MILEY CYRUS (1992 – )
Miley hails from Franklin, Tennessee, where she entered this world as Destiny Hope Cyrus in 1992, the same year that her father, Billy Ray Cyrus, topped the US Country charts (it reached #4 on the Billboard Hot 100 as well), with his single ‘Achy Breaky Heart’. At the age of eight, the Cyrus family moved to Toronto, Canada when her father landed a role in the TV series Doc (2001). Miley’s first acting role came alongside her father in the series.
Miley as Hannah Montana
Mily & Liam Hemsworth
Four years later Disney cast the 12 year-old in the title role of a new series, Hannah Montana. It was a stupendous success, resulting in hit records, sell-out tours and merchandising deals for the youngster; transforming her into a teen superstar in the process. Her childhood nickname had been ‘Smiley’, but in time it evolved into ‘Miley’ until, in 2008, Destiny Cyrus officially became Miley Cyrus. In December, 2018 she married her on boyfriend of ten years, Australian actor Liam Hemsworth. They had planned to have the ceremony in their Malibu home until it was destroyed, (along with the homes of Gerard Butler, Neil Young and Robin Thicke), in the 2018 California wildfires.
BRANDON DE WILDE (1942 – 72)
Fans of the classic westerns of days gone by would be familiar with the name Brandon De Wilde, simply because he was an integral part of one of the truly great films of that genre, Alan Ladd’s iconic Shane (1953). His performance as Joey Starrett, the ten year-old son of Van Heflin’s and Jean Arthur’s characters, struck a chord with cinema-goers and critics alike. In fact, he was even nominated for a Supporting Oscar for it, although I cannot personally understand why. Perhaps, it was his, ‘Come back, Shane. Come back!’ bleat that stuck in the minds of those who decided such things. It certainly stuck in mine. Sheesh! As an adult he showed promise in several films but will always be remembered as little Joey Starrett.
Alan Ladd as Shane (1953)
Brandon made his much-acclaimed Broadway debut at nine in ‘The Member of the Wedding’, winning a Donaldson Award for his efforts in 492 performances, and then going on to play the same role in Fred Zinnemann’s film version in 1952. He even landed on the cover of Life magazine in March ’52. By the end of 1953 he was starring in his own TV series Jamie. Brandon married twice in his brief life, the second of these unions taking place just three months before his death in July 1972. Driving alone in his camper van one afternoon, he collided with a guardrail and then a parked truck before overturning. Suffering a broken neck, back and leg, the 30 year-old actor passed away that evening in a Denver hospital.
BOBBY DIAMOND (1943 – 2019)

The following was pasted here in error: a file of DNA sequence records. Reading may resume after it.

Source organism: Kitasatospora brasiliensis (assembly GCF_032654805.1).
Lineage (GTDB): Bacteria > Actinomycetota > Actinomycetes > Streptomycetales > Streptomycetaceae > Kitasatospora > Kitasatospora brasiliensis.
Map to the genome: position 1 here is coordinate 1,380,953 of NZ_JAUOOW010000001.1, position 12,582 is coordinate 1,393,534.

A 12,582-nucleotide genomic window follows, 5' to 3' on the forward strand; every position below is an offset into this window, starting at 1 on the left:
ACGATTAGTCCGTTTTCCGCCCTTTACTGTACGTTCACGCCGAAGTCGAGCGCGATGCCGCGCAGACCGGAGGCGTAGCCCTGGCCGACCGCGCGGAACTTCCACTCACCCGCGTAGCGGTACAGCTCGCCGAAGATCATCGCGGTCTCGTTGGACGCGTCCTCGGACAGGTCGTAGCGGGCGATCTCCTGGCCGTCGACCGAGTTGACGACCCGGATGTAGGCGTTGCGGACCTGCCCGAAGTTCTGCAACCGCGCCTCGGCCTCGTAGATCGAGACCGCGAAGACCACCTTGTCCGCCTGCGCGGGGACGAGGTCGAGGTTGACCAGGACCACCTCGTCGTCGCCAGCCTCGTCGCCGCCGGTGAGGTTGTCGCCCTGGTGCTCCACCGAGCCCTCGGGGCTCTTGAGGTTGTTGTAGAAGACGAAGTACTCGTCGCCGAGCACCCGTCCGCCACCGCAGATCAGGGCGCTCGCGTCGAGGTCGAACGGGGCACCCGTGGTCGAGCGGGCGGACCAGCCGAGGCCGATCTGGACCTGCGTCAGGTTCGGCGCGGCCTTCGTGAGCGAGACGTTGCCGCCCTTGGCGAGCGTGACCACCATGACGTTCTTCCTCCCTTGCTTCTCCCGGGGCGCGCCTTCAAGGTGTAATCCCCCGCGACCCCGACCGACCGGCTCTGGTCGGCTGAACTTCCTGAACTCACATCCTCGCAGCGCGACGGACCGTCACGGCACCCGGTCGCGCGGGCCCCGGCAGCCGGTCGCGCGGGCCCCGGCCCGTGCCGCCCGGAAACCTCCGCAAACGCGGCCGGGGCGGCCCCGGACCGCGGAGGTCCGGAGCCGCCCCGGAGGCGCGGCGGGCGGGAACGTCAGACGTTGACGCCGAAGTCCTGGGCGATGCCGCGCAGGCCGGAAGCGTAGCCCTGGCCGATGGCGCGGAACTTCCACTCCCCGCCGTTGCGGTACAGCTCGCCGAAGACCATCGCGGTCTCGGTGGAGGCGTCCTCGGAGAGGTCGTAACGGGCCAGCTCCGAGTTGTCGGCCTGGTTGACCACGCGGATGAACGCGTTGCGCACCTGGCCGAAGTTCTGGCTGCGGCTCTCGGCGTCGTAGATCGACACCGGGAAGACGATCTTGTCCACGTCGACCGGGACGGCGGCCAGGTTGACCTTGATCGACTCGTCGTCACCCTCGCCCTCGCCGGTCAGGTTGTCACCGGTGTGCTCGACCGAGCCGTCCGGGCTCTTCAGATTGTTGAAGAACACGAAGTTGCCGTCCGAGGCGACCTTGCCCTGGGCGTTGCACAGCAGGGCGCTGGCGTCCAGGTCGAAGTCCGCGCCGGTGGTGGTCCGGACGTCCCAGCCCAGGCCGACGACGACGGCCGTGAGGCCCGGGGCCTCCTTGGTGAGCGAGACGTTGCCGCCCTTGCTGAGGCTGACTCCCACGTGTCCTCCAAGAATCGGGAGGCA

Only television fans of the plethora of western series that abounded in the fifties and sixties would possibly remember the name of Bobby Diamond. A native of Los Angeles, he popped up in several series and the occasional film when he was a boy, including playing 10 year- Gene Murphy (uncredited) in the Audie Murphy biopic To Hell and Back (1955). His big break came the year that Audie’s biopic hit the screens, when he won the role of Joey Newton in the well-received TV series Fury (1955-60), alongside Peter Graves. In the series Joey was the only human who could ride the black stallion named Fury.
Outdoor footage for Fury was shot at the Iverson Movie Ranch in Chatsworth, California, where a set was specially built for the series. It consisted of a small house, sheds, corrals and a barn. After Fury folded it was used in a couple of movies and could be seen in the popular Bonanza series, until it burned to the ground during the massive Newhall/Malibu fire of 1970. Bobby always claimed he was turned down for the role of Robin in the campy Batman TV series because, at 21, he was considered too old for the part. In 1970 he earned a law degree and commenced a practice the following year, putting his acting days behind him. Cancer took his life in 2019.
MICKY DOLENZ (1945 – )
To many fans of sixties music, the name Mickey Dolenz conjures up just one image – The Monkees pop group, of which he was the drummer and vocalist. Movie buffs, however, would know that his father, George Dolenz, was a leading man in films and on television who played the title character in the fifties TV series The Count of Monte Cristo. Lovers of the Dean Martin & Jerry Lewis comedies will recall George playing Mr. Cortega in their 1953 hit Scared Stiff. Sadly, he was only 55 when a heart attack claimed him in 1963, a couple of years before son Micky would become famous as one of The Monkees.
The Monkees – L to R – Peter Tork, Mike Nesmith, Micky Dolenz & Davy Jones
Under the stage name of Micky Braddock, young Dolenz starred as Corky in the fifties TV series Circus Boy, which ran for two seasons, 1956-7. After Circus Boy he guest-starred on several TV series and took up playing guitar in his spare time. In the autumn of ’65 he was successful among 400 applicants who auditioned for spots in a new series titled The Monkees. In 1966, the group’s first single, ‘Last Train to Clarksville’, with Micky singing lead vocals, rocketed to # 1 on the Billboard Hot 100.
The group needed a drummer and Micky was given the job. In order to be able to ‘fake it’ during live shows, he took a few drumming lessons, but was unable to hold tempo in recording sessions and was replaced by session drummers. By the time the group had disbanded it had sold over 65 million recordings. The TV series was equally popular and Micky, Davy Jones, Mike Nesmith and Peter Tork were all on their way to stardom. Micky’s childhood experience in front of the cameras in Circus Boy proved useful when the new series took off. Incidentally, the 1982 number one pop single, ‘Mickey’, by Toni Basil, was based on her friendship for Dolenz.